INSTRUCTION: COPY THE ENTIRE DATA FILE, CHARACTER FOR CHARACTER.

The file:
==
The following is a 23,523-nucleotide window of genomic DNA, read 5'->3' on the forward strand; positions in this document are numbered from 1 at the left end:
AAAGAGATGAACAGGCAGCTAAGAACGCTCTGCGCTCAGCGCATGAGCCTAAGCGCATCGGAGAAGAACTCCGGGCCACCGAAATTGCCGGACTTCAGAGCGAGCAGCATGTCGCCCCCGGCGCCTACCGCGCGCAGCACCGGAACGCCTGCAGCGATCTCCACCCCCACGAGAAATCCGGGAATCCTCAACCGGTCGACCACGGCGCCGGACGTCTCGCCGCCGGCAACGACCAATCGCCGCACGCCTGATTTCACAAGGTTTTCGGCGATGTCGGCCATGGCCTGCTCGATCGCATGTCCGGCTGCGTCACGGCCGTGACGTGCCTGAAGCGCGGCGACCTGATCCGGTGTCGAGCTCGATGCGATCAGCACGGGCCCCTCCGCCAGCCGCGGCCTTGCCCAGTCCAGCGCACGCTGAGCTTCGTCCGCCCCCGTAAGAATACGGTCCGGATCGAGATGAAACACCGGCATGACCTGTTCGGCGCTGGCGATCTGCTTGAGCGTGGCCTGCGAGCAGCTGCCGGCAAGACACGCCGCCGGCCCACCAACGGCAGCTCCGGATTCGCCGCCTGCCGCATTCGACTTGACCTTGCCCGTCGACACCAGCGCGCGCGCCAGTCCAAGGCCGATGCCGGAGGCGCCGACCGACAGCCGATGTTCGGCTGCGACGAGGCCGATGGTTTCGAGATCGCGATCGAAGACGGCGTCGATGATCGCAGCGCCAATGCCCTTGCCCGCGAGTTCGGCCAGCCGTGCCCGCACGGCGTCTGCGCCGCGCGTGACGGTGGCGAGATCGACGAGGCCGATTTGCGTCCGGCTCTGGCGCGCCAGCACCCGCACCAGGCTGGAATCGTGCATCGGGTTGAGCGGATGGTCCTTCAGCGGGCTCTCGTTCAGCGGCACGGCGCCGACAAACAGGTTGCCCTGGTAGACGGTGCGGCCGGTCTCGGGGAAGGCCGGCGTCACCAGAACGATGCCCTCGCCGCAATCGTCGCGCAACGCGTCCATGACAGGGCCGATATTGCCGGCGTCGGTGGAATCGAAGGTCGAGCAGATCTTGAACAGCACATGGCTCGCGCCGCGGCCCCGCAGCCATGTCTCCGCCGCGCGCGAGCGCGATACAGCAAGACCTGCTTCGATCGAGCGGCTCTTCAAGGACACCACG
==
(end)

The following is a 23,523-nucleotide window of genomic DNA, read 5'->3' on the forward strand; positions in this document are numbered from 1 at the left end:
AAAGAGATGAACAGGCAGCTAAGAACGCTCTGCGCTCAGCGCATGAGCCTAAGCGCATCGGAGAAGAACTCCGGGCCACCGAAATTGCCGGACTTCAGAGCGAGCAGCATGTCGCCCCCGGCGCCTACCGCGCGCAGCACCGGAACGCCTGCAGCGATCTCCACCCCCACGAGAAATCCGGGAATCCTCAACCGGTCGACCACGGCGCCGGACGTCTCGCCGCCGGCAACGACCAATCGCCGCACGCCTGATTTCACAAGGTTTTCGGCGATGTCGGCCATGGCCTGCTCGATCGCATGTCCGGCTGCGTCACGGCCGTGACGTGCCTGAAGCGCGGCGACCTGATCCGGTGTCGAGCTCGATGCGATCAGCACGGGCCCCTCCGCCAGCCGCGGCCTTGCCCAGTCCAGCGCACGCTGAGCTTCGTCCGCCCCCGTAAGAATACGGTCCGGATCGAGATGAAACACCGGCATGACCTGTTCGGCGCTGGCGATCTGCTTGAGCGTGGCCTGCGAGCAGCTGCCGGCAAGACACGCCGCCGGCCCACCAACGGCAGCTCCGGATTCGCCGCCTGCCGCATTCGACTTGACCTTGCCCGTCGACACCAGCGCGCGCGCCAGTCCAAGGCCGATGCCGGAGGCGCCGACCGACAGCCGATGTTCGGCTGCGACGAGGCCGATGGTTTCGAGATCGCGATCGAAGACGGCGTCGATGATCGCAGCGCCAATGCCCTTGCCCGCGAGTTCGGCCAGCCGTGCCCGCACGGCGTCTGCGCCGCGCGTGACGGTGGCGAGATCGACGAGGCCGATTTGCGTCCGGCTCTGGCGCGCCAGCACCCGCACCAGGCTGGAATCGTGCATCGGGTTGAGCGGATGGTCCTTCAGCGGGCTCTCGTTCAGCGGCACGGCGCCGACAAACAGGTTGCCCTGGTAGACGGTGCGGCCGGTCTCGGGGAAGGCCGGCGTCACCAGAACGATGCCCTCGCCGCAATCGTCGCGCAACGCGTCCATGACAGGGCCGATATTGCCGGCGTCGGTGGAATCGAAGGTCGAGCAGATCTTGAACAGCACATGGCTCGCGCCGCGGCCCCGCAGCCATGTCTCCGCCGCGCGCGAGCGCGATACAGCAAGACCTGCTTCGATCGAGCGGCTCTTCAAGGACACCACG